Agriculture exists the world over, and each farm has its own set of challenges, opportunities, and triumphs when it comes to the health of our air, water, and soil. What suits one farm may not suit another – though there are often a few ways to approach new challenges. Indeed, both agriculture and our planet’s environment are incredibly complex, and that’s something to celebrate.

Politics and narrow thinking, however, have a habit of oversimplifying things to an unhelpful – and dare I suggest dangerous – degree. It’s a problem to be sure, and one that takes a constant, global effort to confront. The health of our planet relies on our understanding of both the positives and the negatives of agriculture’s relationship to the environment, as well as ways to continuously improve how we produce food.

So, for this year’s Earth Day, go to the source – check out what the environment means to farmers, get the science, and give politics the boot.


Curious about environmental initiatives here in Ontario? Check out these links:

Best Management Practices – Methods farmers use to promote environmental stewardship

The “Soil Your Undies” test – Farmers measure soil quality with underwear

Faces of Farming – Profiles of Ontario farms and the families behind them

Farm & Food Care on Facebook – Quick facts on Canadian food and farming

Farm & Food Care on YouTube – Videos of all kinds, from on-farm water conservation to how chickens are raised

Have questions about farming, the environment, and science in Canada and around the world? Get some answers through the links below:

Best Food Facts – For any and all questions about your food

Cornell University Alliance for Science – Profiles of science in the field, from Alberta to Uganda

Cucumbers, Peppers, Tomatoes, Oh My!

Our friend Fresh Air Farmer is visiting 52 farms in 52 weeks! Check out the latest video where he tours a vegetable greenhouse, one of Ontario’s most technologically advance farm types.

Want to see more Ontario farms? Check out Fresh Air Farmer on Twitter and Youtube for more.


Were the good old days really so good?

by Patricia Grotenhuis

When people think of the farms of the past – small, diverse and all work being done by a small handful of people, they often comment that it is better for the environment than the farms of today.  The pastoral views of 50 or 100 years ago conjure up many “warm, fuzzy” feelings about caring for the land and animals.  Today’s farms, with their modern equipment and technologies, are often regarded as less environmentally friendly in their approach.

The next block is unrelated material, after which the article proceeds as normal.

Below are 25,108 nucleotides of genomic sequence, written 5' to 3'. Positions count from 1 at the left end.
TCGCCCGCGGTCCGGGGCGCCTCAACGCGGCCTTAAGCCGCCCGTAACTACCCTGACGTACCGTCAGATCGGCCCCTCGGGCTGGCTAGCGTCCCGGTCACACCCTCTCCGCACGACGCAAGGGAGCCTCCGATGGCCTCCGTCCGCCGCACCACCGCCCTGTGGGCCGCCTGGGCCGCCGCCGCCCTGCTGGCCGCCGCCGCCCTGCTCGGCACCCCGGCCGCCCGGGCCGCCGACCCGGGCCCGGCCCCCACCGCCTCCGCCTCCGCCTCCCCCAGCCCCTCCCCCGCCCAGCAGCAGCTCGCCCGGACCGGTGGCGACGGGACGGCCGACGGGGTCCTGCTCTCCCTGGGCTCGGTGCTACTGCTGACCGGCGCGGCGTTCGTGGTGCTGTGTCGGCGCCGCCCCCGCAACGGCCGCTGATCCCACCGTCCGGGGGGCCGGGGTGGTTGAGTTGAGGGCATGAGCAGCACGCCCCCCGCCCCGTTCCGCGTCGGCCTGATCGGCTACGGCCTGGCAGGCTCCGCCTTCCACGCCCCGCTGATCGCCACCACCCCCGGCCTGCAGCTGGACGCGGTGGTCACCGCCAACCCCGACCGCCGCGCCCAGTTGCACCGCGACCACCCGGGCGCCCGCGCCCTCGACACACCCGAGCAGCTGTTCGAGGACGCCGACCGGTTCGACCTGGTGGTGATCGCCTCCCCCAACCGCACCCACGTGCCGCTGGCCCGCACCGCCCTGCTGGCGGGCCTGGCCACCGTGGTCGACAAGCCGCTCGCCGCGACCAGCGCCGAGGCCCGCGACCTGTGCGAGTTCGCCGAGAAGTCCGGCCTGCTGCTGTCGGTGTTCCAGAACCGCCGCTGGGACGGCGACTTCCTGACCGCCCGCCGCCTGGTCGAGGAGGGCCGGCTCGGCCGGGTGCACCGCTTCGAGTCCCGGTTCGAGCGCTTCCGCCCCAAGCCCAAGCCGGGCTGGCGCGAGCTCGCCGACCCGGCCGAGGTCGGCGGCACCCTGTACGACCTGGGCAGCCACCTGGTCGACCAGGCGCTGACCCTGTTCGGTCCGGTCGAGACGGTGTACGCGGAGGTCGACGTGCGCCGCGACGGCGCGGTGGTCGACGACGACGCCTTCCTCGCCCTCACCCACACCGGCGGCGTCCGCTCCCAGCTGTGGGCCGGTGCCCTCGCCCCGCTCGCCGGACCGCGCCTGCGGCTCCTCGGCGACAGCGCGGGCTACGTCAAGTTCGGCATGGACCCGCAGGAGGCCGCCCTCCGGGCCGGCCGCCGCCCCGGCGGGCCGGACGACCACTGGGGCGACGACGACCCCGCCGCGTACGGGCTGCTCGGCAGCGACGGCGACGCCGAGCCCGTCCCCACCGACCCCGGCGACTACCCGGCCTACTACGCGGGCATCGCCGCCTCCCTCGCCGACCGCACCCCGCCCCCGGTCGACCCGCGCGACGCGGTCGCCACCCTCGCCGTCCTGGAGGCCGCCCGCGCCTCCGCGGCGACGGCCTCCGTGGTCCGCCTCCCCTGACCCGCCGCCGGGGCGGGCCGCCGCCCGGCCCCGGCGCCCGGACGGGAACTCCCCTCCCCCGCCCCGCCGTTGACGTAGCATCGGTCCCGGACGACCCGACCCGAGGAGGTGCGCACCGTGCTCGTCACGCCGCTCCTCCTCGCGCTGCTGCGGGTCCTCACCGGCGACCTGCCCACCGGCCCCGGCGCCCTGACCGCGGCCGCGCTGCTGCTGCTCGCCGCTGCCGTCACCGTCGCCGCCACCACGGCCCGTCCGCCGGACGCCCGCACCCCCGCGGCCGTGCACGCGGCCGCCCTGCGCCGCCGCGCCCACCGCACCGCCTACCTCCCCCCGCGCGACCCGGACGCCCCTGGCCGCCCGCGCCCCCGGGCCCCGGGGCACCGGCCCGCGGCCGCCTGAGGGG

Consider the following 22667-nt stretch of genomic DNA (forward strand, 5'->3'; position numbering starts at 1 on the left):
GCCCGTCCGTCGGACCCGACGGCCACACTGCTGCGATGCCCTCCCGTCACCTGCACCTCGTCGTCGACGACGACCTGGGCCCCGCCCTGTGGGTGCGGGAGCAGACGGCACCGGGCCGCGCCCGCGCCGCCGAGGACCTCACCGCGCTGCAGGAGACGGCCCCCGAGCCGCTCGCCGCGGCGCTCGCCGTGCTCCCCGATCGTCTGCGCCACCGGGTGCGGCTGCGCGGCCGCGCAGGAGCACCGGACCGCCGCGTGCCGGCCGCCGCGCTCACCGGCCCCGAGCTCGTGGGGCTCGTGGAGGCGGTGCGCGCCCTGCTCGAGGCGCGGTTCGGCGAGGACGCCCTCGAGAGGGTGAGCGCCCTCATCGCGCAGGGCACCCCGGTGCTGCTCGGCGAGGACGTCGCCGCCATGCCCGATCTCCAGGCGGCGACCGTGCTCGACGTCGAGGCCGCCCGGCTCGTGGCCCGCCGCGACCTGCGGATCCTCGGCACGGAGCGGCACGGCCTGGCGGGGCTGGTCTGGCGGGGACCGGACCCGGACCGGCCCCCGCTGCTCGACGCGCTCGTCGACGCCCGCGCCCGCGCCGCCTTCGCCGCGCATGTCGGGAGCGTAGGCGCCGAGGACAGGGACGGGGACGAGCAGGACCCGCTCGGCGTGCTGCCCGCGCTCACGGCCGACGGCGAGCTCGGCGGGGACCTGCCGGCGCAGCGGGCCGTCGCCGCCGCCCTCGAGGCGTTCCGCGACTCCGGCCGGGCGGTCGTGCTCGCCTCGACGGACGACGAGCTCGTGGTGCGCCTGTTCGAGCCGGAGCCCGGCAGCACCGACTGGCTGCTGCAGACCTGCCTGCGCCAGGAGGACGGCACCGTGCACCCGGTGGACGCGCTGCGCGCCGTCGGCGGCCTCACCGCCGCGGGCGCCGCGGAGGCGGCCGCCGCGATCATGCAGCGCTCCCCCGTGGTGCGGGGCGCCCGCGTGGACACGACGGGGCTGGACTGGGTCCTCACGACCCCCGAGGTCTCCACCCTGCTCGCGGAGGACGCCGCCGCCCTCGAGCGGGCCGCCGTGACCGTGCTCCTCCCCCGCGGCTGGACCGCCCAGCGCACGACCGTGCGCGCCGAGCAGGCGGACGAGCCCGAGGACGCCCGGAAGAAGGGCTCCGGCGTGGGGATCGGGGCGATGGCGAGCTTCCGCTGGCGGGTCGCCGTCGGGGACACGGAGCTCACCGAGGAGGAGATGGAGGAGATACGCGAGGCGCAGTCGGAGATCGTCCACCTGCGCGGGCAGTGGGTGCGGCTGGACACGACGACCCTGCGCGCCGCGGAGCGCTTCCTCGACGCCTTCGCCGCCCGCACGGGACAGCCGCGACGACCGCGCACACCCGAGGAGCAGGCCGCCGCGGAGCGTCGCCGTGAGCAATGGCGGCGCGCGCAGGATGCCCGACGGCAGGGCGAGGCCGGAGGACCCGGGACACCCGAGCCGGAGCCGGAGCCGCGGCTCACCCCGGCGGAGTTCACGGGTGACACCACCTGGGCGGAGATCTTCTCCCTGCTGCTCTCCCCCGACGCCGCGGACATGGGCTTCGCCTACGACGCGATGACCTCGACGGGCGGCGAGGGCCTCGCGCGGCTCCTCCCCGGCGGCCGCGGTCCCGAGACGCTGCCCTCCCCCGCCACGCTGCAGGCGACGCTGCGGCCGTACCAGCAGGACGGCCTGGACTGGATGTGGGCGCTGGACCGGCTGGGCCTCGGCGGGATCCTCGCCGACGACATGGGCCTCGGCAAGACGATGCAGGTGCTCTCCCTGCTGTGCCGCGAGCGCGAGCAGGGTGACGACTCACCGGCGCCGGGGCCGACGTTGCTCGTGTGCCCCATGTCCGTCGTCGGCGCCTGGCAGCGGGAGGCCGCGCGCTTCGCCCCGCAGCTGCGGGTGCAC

As someone who lives and works on farms, and who has also worked in the crop protection and livestock research sector during my studies for my agricultural science degree at university, I see it a little differently.  This excerpt, from “The Real Dirt on Farming II” helps explain the environmental benefits of today’s farms.
A common misconception is that early agriculture functioned in harmony with nature, and that environmental degradation is a phenomenon of “modern” farming.  Historical records reveal a different story.

For example, the farming systems adopted by settlers prior to 1850 was wheat monoculture coupled with biennial summer fallow – meaning the production of one crop every second year, with the soil being intensively cultivated but not cropped during alternate years.  This system was wasteful of land and ruined soil health and organic matter levels.
Many of the early methods of crop protection involved either excessive tillage or inorganic chemicals, such as sulphur, mercury, and arsenic compounds.  Many of these older chemicals are no longer used because of their toxicity or inability to be broken down in the environment.
Between the 1960s and 1980s, monoculture corn was common, leading to pest problems and soil degradation in many areas. Today, we’re learning from our past shortcomings.  Crop rotation is the norm, we’re much better at looking after our soil’s health and crop protection products are safer and highly regulated.
As farmers with families whose livelihood and way of life are very close to the land, we understand more than most the importance of healthy soil, water and air.  We live on our farms with our families and depend on the environment to create a healthy place to live, as well as the right conditions to grow crops and raise livestock. Through farm groups, we invest in environmental research and help develop programs to disseminate the latest findings to our members.  In fact, Canada is a world leader in on-farm environmental programs.”
Farms today use modern technology and equipment to protect the environment as much as possible.  Yes, there will always be farms which have room for improvement, but part of the reason for that is technology changes so quickly today that it’s impossible for farmers to use only the newest technology on their farms.  Whether a farmer has all new equipment and uses the latest in crop protection, or they are like most farmers with a mix of new and old, they are adjusting their practices regularly to protect the environment as much as they can with the means they have available.
For a full copy of “The Real Dirt on Farming II” visit: